Professional Readings


The following is a collection of professional literature which has inspired and affected my methods of teaching and personal pedagogy. These readings demonstrate my commitment and drive as a lifelong learner.



Hutchinson, Nancy L. (2010). Inclusion of Exceptional Learners in Canadian Schools: a Practical Handbook for Teachers. 3rd ed. Toronto: Pearson.
Hutchinson's book addresses multiple exceptionalities that teachers can expect to find in their inclusive classrooms. This book offers practical advice for incorporating all students into the classroom and ensuring all students are getting the education they require.

Lambert, Linda. (1998). Building Leadership Capacity in Schools. Alexandra, VA: ASCD.
Lambert's book focuses on shared leadership within a school. It centralizes around the issue of building a community amongst all members of the school and community. It includes specific case studies which offer great advice of implementation of shared leadership programs. I believe shared leadership amongst schools and the evolving role of the principal is crucial to the future of schools today.

Differentiation in Action by Judith Dodge.
In using sources such as Bloom’s Taxonomy and Gardner’s Multiple Intelligence Theory, Dodge's book provides teachers with a multitude of practical methods of differentiation. That notions addressed throughout this helpful book will play an integral role in knowing the individual learning needs of my students.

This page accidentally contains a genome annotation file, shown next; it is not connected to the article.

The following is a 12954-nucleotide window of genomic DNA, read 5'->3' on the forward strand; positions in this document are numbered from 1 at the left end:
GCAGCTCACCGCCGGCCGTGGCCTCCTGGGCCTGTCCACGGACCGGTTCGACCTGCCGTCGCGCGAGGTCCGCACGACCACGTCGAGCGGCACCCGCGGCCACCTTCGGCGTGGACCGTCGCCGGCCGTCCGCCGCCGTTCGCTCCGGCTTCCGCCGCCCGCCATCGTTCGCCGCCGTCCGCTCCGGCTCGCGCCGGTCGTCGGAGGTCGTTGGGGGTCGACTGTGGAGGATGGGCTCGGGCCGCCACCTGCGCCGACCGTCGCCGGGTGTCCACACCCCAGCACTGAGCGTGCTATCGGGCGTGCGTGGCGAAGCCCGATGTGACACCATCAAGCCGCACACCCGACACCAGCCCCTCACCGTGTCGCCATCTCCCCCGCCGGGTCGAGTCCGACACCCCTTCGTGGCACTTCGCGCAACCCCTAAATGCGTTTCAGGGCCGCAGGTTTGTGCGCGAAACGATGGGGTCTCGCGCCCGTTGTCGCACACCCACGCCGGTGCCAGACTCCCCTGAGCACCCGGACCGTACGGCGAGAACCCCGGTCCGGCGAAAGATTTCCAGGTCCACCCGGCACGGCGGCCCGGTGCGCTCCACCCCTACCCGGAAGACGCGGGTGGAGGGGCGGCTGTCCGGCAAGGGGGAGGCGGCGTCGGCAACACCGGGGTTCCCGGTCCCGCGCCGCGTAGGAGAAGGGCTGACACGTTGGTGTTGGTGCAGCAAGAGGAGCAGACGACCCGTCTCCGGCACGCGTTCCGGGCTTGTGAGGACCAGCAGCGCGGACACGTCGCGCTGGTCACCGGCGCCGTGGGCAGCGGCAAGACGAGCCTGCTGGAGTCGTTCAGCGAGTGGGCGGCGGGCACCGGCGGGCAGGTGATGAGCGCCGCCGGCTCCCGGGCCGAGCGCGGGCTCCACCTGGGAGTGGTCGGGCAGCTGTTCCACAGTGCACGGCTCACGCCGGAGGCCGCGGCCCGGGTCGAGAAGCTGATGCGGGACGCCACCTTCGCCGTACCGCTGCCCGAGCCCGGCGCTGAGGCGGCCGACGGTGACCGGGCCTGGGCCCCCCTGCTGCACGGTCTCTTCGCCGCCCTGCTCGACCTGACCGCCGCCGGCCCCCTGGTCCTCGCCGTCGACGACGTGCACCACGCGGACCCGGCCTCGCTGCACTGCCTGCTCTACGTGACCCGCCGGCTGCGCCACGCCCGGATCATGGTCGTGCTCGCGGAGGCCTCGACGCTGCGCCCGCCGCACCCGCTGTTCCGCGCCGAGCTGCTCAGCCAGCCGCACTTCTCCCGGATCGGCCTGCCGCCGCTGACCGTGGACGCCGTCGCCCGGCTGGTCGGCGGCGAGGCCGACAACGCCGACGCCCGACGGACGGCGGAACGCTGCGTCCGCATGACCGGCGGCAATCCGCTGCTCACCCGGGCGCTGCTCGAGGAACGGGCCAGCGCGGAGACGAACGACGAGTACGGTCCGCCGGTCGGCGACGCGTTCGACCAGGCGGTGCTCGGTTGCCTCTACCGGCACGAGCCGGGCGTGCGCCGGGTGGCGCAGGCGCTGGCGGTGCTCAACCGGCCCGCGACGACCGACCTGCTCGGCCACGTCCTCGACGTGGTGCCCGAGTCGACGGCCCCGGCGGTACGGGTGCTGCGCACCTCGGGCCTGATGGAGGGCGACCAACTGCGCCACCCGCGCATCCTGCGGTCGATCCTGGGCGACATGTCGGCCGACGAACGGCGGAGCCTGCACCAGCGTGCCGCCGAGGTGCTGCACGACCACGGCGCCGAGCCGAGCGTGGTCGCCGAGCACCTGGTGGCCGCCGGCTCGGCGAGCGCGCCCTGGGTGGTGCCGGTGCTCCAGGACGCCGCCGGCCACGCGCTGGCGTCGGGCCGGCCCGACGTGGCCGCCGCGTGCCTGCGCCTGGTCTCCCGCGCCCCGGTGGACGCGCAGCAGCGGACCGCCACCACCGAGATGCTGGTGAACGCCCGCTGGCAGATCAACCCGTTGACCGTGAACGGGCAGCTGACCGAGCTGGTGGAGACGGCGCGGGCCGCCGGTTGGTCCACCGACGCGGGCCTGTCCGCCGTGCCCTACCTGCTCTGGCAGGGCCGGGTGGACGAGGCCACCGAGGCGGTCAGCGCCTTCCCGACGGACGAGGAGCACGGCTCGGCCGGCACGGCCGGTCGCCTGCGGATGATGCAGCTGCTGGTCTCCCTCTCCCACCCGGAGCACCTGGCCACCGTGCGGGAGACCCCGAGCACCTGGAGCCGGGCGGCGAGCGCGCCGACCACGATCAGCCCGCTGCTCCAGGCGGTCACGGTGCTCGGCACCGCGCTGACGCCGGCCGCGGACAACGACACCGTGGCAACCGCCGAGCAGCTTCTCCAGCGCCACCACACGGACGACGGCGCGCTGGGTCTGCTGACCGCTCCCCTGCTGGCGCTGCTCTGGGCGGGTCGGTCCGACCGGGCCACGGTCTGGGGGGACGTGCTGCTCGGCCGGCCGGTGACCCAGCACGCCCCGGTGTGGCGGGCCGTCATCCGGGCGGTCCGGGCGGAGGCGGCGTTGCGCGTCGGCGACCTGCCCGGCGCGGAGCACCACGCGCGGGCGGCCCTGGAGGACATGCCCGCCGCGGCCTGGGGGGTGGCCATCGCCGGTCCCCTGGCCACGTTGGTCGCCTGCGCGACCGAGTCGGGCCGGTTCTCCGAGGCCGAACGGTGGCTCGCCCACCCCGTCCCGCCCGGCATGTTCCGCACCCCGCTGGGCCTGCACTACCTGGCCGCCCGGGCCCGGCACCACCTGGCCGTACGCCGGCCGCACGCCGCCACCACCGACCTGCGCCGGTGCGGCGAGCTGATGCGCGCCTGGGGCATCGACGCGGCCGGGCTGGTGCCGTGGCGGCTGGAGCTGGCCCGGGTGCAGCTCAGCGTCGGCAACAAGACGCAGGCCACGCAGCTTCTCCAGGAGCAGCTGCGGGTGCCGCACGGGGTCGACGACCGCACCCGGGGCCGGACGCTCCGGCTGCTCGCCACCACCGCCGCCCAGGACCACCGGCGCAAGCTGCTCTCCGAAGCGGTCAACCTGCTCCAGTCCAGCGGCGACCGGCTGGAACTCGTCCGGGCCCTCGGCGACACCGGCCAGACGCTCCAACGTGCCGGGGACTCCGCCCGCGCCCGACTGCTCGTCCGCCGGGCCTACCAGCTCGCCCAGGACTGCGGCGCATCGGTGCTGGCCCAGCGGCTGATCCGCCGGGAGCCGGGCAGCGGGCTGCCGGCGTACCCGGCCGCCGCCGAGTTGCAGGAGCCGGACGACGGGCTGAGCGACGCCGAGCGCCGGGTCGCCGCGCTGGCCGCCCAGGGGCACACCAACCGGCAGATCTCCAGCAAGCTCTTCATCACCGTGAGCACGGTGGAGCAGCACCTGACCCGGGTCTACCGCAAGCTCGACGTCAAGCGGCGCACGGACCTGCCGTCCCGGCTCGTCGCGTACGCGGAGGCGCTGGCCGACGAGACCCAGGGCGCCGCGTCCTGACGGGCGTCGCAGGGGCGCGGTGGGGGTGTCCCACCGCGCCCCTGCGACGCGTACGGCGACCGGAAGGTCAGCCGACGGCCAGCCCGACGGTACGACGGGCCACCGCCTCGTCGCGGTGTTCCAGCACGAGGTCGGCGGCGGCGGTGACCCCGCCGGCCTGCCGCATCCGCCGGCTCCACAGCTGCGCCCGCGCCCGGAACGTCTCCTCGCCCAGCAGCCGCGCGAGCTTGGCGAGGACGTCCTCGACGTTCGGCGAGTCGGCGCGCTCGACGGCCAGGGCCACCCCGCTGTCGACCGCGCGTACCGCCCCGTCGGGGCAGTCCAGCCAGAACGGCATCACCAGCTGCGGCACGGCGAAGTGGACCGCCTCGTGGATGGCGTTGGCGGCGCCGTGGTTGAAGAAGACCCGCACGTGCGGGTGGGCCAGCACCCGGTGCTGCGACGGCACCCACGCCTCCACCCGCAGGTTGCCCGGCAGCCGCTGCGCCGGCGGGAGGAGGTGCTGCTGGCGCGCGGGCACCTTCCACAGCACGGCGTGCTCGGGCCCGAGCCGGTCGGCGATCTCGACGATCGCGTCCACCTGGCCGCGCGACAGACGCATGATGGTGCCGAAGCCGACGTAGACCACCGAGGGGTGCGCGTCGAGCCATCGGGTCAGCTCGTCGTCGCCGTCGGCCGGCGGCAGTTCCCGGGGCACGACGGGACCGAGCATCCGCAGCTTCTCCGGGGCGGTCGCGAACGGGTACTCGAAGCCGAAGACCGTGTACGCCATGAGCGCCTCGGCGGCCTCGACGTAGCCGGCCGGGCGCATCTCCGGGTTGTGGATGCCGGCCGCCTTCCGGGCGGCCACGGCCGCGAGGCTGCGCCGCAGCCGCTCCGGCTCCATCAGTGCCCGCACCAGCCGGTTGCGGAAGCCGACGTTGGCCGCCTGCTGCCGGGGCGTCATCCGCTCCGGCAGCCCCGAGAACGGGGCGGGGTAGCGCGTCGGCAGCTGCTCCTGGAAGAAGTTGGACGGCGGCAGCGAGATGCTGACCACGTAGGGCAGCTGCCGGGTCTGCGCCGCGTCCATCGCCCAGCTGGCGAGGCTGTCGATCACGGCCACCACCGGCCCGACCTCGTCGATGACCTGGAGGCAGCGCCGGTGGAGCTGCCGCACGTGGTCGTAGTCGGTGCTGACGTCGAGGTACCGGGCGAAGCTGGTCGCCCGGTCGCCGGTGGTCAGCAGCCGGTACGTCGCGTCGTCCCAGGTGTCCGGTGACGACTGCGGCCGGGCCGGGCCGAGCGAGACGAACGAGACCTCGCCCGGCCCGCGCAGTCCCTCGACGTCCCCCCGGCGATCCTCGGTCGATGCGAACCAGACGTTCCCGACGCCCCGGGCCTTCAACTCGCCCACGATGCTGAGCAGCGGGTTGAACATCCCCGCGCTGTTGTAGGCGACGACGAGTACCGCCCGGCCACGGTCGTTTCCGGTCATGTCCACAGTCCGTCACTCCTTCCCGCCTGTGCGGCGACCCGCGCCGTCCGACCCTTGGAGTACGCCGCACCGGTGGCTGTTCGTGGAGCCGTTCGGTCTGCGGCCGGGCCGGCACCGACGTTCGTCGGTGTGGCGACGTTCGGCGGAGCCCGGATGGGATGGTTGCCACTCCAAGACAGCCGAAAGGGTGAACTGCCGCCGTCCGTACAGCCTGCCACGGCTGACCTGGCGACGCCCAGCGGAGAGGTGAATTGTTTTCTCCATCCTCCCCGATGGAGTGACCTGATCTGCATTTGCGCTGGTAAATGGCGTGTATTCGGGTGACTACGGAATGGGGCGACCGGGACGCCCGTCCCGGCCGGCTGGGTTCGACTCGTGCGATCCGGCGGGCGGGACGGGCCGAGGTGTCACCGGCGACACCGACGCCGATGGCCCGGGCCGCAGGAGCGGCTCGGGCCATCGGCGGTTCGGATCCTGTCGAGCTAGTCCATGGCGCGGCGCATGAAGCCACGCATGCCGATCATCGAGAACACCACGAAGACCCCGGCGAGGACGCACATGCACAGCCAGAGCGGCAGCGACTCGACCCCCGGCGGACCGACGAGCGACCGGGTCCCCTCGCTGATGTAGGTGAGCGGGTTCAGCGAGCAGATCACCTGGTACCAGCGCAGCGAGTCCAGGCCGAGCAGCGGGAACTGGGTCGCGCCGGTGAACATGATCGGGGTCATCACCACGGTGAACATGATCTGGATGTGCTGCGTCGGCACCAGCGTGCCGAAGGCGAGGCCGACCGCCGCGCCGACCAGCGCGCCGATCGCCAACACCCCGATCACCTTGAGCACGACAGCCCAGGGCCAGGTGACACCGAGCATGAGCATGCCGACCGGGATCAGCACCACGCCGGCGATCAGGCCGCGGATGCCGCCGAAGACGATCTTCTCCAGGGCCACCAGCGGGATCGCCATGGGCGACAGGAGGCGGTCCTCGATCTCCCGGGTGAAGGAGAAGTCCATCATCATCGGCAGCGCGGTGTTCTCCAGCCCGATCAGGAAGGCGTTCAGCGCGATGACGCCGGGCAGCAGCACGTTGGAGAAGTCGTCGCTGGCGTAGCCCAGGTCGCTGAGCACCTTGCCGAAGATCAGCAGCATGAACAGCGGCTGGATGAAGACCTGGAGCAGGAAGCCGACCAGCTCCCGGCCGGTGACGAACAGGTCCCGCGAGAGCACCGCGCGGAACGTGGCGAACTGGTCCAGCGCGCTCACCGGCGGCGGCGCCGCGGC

The Daily 5, Fostering Literacy Independence in Elementary Grades. Gail Boushey and Joan Moser.
Used throughout school districts in North America, this book and related developed programs help teachers to develop efficient and effective literacy blocks. Providing tips for smooth transitions and guidelines for student engagement, this book plays a substantial role throughout my teaching style.

Prensky, Marc. "Digital Natives, Digital Immigrants." On the Horizon 9.5 (2001): 1-6. Web. 13 Oct. 2010.
This article addresses the notion of technology. It centralizes around the way educators teach their students about the past and links this to how we should be preparing them for the future. Prensky argues that in looking how education has, for the most part, not been successful in the past, he offers advice on incorporating the technology students use in their lives into the classroom. He offers helpful advice and useful techniques about effectively incorporating aspects of technology into our teaching styles.